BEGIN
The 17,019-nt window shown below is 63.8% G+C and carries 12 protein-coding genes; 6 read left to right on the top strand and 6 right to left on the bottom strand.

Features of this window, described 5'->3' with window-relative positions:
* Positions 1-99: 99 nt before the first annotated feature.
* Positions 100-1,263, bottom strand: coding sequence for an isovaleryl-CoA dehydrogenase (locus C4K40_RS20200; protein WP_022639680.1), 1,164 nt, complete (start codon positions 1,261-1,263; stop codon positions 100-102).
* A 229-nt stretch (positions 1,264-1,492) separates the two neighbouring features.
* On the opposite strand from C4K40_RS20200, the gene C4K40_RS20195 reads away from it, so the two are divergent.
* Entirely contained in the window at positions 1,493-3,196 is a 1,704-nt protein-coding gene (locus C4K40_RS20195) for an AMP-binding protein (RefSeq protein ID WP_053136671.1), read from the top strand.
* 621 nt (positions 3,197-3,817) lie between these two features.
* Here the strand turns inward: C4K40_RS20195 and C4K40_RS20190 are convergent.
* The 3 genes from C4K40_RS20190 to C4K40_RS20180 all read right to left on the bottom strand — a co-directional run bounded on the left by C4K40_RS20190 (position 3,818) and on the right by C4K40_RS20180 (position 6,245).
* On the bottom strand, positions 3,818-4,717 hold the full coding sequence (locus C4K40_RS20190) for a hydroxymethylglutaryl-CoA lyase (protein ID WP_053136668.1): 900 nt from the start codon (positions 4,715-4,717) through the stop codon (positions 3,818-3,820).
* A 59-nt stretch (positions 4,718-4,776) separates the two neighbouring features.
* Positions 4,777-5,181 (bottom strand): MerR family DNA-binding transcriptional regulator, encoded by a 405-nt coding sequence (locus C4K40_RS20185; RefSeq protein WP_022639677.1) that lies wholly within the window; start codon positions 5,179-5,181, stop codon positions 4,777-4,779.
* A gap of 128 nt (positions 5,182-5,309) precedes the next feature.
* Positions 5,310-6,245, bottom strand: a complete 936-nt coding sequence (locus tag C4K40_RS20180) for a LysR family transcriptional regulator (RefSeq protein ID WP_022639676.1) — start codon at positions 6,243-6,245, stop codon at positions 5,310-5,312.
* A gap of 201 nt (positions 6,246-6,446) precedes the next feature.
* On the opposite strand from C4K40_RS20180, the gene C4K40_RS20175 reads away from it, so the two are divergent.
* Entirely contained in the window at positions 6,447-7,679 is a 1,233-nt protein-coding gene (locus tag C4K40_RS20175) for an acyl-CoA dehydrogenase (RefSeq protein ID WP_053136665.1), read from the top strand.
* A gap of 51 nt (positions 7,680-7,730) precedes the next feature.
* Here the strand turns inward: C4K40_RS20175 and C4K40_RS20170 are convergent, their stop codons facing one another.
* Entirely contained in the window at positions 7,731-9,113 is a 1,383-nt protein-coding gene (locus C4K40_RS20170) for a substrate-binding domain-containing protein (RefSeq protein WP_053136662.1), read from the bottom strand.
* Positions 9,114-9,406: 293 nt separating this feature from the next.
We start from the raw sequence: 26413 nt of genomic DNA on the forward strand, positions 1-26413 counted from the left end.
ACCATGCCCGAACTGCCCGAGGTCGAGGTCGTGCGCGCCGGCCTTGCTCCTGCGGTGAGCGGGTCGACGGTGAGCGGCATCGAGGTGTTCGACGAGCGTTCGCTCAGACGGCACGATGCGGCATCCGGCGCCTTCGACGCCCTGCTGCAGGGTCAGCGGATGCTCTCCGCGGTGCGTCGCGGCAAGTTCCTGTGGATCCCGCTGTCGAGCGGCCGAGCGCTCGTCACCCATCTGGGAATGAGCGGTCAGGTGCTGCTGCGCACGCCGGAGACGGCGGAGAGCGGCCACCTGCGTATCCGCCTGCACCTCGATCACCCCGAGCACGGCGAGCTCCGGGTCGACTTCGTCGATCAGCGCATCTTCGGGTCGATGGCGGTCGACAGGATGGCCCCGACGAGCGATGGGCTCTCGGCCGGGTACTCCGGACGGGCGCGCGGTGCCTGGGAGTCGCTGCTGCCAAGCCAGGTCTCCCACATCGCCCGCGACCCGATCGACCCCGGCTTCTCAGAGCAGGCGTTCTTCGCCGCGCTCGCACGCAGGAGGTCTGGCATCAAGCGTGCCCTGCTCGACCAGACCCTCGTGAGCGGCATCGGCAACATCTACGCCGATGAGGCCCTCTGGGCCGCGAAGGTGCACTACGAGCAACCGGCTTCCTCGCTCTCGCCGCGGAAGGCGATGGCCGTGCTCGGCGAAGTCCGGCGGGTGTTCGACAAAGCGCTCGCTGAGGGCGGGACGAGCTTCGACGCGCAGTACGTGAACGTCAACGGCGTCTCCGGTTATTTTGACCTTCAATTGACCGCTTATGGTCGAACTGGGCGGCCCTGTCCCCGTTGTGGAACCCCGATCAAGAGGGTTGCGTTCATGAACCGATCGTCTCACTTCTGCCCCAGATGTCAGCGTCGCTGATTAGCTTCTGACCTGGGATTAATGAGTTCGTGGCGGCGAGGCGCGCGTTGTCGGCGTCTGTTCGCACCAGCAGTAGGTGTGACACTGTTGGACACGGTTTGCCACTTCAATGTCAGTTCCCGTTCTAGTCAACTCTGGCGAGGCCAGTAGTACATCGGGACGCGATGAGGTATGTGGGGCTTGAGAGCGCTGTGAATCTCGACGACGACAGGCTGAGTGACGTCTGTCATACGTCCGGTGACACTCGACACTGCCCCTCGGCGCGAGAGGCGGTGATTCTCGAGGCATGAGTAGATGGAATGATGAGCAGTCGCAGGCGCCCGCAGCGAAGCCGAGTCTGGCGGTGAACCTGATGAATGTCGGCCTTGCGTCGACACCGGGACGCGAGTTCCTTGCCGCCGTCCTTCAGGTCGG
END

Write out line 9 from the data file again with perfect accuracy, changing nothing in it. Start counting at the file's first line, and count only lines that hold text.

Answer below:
* Here the strand turns inward: C4K40_RS20195 and C4K40_RS20190 are convergent.